India’s manufacturing sector exported goods worth over Rs 9 lakh crore in CY2010. Gujarat accounts for a little over 20% of India’s export, taking the tally of Gujarat exports to the world at nearly Rs 2 lakh crore or $50bn. The SME share of exports is seen at 10% of the total exports from Gujarat. This means that SMEs exported worth over Rs 20,000 cr or $5bn in CY2010. Most of the exports are US dollar and Euro denominated.

Now consider this. In the previous one year, the dollar has depreciated 5% before closing 1% down for the year when compared to the INR. Similarly, the Euro closed the year down 10% compared to the INR. However, it went down 15% during the year. What happens here for an exporter? If the exporter exported goods worth Rs 100 in dollar terms at the beginning of the year, he would get only Rs 99 at the end of the year. However, most exporters open a line of credit because they need money to manufacture goods to export. This may give them lower returns as the USD traded 5% lower during the year. So, the exporter loses more than 7% during the year. With no bargaining power for SMEs leading to wafer thin margins, a 7% loss may actually work out huge losses for the small and medium exporter. Consider the same case if the small exporter was exporting to Euroland. Losses would be in excess of 15%.

What is the alternative available for such small and retail exporters, which are nearly 3-lakh in number in Gujarat? Is there any possible way out of this mess? Can an exporter lock in the value of the exchange rate so that he / she exactly knows what is his / her profit on the export? The answer to all these questions is a BIG yes.

What these small time entrepreneurs require is a cover to mitigate these risks. They need a hedge to protect their sales. Financial inclusion for them is important. And this service comes at a small cost. People like Damjibhai have taken help of Banks for hedging. However, due to their size of business they would not get personalised attention as the banks have standard products for corporates and do not offer tailor-made solutions.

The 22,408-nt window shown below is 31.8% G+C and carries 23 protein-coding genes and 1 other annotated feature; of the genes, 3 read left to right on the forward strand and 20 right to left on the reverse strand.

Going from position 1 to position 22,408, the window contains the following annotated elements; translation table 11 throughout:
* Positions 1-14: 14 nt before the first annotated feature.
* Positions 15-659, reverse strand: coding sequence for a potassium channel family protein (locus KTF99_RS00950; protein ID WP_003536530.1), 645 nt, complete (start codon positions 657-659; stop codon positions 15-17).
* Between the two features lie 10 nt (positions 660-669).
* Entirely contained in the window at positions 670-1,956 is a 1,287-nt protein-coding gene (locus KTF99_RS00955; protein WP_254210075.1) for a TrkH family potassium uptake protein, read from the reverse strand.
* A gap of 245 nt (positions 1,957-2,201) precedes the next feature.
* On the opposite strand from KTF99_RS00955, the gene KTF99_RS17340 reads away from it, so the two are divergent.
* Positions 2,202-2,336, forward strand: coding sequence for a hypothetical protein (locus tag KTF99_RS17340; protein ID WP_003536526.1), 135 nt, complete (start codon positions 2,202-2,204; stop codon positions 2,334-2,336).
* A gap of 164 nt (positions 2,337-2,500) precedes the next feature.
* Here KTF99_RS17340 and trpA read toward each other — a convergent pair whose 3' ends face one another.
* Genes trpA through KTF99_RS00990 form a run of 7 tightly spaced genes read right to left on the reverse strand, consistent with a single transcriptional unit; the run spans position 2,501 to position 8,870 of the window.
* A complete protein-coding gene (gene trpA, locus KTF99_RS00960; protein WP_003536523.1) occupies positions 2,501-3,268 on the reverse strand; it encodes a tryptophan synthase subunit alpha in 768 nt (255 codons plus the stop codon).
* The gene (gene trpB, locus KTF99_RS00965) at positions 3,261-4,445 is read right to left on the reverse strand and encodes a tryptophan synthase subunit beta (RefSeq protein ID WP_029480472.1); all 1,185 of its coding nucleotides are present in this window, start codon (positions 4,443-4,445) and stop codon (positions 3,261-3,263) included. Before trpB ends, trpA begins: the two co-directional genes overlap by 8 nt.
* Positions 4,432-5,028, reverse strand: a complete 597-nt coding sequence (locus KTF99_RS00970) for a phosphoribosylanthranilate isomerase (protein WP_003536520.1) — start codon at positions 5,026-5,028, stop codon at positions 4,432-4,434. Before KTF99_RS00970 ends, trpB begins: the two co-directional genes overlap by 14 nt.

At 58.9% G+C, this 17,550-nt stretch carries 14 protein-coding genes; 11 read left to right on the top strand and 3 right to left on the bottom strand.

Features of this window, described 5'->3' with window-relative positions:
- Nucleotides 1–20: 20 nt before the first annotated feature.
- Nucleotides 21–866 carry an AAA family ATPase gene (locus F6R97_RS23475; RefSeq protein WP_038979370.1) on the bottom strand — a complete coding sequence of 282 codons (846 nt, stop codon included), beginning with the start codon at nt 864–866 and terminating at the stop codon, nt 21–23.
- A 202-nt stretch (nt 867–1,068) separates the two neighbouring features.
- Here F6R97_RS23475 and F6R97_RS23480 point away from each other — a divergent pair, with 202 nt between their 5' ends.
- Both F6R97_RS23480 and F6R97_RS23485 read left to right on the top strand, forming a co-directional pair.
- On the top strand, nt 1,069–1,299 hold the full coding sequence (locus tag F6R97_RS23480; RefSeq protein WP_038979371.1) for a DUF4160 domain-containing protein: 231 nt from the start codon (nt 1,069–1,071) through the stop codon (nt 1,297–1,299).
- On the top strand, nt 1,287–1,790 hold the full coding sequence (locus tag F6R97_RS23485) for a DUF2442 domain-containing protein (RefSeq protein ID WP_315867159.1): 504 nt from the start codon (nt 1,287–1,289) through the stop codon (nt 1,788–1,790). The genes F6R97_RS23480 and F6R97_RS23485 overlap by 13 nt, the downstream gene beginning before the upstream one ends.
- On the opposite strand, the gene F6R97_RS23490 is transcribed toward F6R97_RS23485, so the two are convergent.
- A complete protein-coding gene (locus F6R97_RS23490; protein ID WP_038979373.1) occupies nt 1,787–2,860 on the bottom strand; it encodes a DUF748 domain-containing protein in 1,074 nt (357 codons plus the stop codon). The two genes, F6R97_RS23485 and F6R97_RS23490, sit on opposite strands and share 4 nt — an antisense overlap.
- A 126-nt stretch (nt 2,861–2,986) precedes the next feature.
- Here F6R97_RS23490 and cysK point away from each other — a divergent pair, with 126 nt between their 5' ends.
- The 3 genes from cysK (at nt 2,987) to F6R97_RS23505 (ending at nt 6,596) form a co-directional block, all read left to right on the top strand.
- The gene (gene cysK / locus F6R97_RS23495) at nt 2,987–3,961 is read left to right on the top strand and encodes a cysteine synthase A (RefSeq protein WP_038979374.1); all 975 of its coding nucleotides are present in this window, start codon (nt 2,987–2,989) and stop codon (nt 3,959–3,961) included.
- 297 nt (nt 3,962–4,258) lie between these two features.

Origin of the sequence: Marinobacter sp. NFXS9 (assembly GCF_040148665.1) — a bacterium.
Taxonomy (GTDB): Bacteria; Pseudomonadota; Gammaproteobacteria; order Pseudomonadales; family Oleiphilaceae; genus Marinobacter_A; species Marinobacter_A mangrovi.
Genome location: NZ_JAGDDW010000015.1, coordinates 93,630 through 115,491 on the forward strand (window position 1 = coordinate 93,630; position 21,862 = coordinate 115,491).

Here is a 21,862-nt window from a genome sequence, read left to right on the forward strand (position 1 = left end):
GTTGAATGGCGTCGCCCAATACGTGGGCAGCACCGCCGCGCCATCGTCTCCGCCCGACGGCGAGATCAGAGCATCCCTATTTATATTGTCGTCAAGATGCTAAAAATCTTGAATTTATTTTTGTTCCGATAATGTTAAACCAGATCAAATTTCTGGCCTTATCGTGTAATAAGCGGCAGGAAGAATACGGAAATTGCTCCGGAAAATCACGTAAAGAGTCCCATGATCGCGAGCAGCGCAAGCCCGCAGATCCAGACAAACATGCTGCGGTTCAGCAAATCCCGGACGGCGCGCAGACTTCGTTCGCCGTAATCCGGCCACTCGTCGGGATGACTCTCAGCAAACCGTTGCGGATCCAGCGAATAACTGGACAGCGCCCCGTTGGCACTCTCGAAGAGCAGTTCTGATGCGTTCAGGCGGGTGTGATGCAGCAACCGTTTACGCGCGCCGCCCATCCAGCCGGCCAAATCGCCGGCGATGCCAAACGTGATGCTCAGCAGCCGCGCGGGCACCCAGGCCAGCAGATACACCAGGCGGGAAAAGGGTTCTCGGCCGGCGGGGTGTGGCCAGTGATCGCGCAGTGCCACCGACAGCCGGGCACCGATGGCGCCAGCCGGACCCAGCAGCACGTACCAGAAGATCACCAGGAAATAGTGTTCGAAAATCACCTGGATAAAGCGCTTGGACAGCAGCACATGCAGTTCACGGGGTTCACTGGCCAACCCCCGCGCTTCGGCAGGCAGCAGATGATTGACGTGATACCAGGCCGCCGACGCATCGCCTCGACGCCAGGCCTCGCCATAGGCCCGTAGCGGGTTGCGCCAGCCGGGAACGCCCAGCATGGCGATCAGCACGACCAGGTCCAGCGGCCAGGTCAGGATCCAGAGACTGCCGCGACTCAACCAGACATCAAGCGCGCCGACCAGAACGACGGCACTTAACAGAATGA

Thereby they’d be missing out on appropriate advice. With Exchange Traded Currency Products being available, a good brokerage with an expertise in Currency and having a dedicated advisory can be of big help to businessmen like Damjibhai Patel. There are a host of intermediaries such as Alpari, which are willing to offer customised solutions to suit diverse requirements of SME business. At less than 0.5% of the cost, an SME can exactly know the exports in INR. All they need to do is lock-in their exports in INR by buying cover through these intermediaries such as Alpari. What these intermediaries essentially help you do is to protect to your downside in case of adverse movement in the foreign currency. All these at a fraction of a cost.

With their share exceeding 30% of total manufacturing and exports, SMEs are rapidly justifying the important role earmarked for them in the state’s economy and are proving to be a vibrant manufacturing base in Gujarat. However, with rapid globalization, SMEs must mitigate business risks and possess a nimble outlook to meet the ever growing challenges. The MSME sector is going to grow 15% during the 11th Five Year Plan (2008-20013). Gujarat has retained second rank in respect of state wise contribution in the national aggregate of Net Value Added generated by organized sector as a result of State Industrial Policies of 2003 and 2009.